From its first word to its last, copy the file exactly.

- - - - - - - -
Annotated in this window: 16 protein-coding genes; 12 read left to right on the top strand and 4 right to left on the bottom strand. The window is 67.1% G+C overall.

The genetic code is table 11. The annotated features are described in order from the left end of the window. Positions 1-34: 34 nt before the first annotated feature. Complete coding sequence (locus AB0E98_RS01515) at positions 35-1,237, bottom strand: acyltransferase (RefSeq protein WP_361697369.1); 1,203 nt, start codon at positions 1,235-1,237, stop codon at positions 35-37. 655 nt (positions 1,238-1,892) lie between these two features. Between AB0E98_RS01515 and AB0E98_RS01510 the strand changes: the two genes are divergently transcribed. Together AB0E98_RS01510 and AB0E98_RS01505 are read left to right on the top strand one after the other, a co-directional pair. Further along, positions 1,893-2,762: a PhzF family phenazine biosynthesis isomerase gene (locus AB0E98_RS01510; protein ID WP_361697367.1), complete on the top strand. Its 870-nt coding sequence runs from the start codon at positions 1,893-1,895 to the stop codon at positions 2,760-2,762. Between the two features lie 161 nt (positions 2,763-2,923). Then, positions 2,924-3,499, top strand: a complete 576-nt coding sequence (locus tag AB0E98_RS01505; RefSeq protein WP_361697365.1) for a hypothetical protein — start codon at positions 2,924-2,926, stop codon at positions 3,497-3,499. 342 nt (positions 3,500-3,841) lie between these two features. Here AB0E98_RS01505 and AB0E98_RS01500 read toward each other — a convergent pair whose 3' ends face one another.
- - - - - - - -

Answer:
Annotated in this window: 16 protein-coding genes; 12 read left to right on the top strand and 4 right to left on the bottom strand. The window is 67.1% G+C overall.

The genetic code is table 11. The annotated features are described in order from the left end of the window. Positions 1-34: 34 nt before the first annotated feature. Complete coding sequence (locus AB0E98_RS01515) at positions 35-1,237, bottom strand: acyltransferase (RefSeq protein WP_361697369.1); 1,203 nt, start codon at positions 1,235-1,237, stop codon at positions 35-37. 655 nt (positions 1,238-1,892) lie between these two features. Between AB0E98_RS01515 and AB0E98_RS01510 the strand changes: the two genes are divergently transcribed. Together AB0E98_RS01510 and AB0E98_RS01505 are read left to right on the top strand one after the other, a co-directional pair. Further along, positions 1,893-2,762: a PhzF family phenazine biosynthesis isomerase gene (locus AB0E98_RS01510; protein ID WP_361697367.1), complete on the top strand. Its 870-nt coding sequence runs from the start codon at positions 1,893-1,895 to the stop codon at positions 2,760-2,762. Between the two features lie 161 nt (positions 2,763-2,923). Then, positions 2,924-3,499, top strand: a complete 576-nt coding sequence (locus tag AB0E98_RS01505; RefSeq protein WP_361697365.1) for a hypothetical protein — start codon at positions 2,924-2,926, stop codon at positions 3,497-3,499. 342 nt (positions 3,500-3,841) lie between these two features. Here AB0E98_RS01505 and AB0E98_RS01500 read toward each other — a convergent pair whose 3' ends face one another.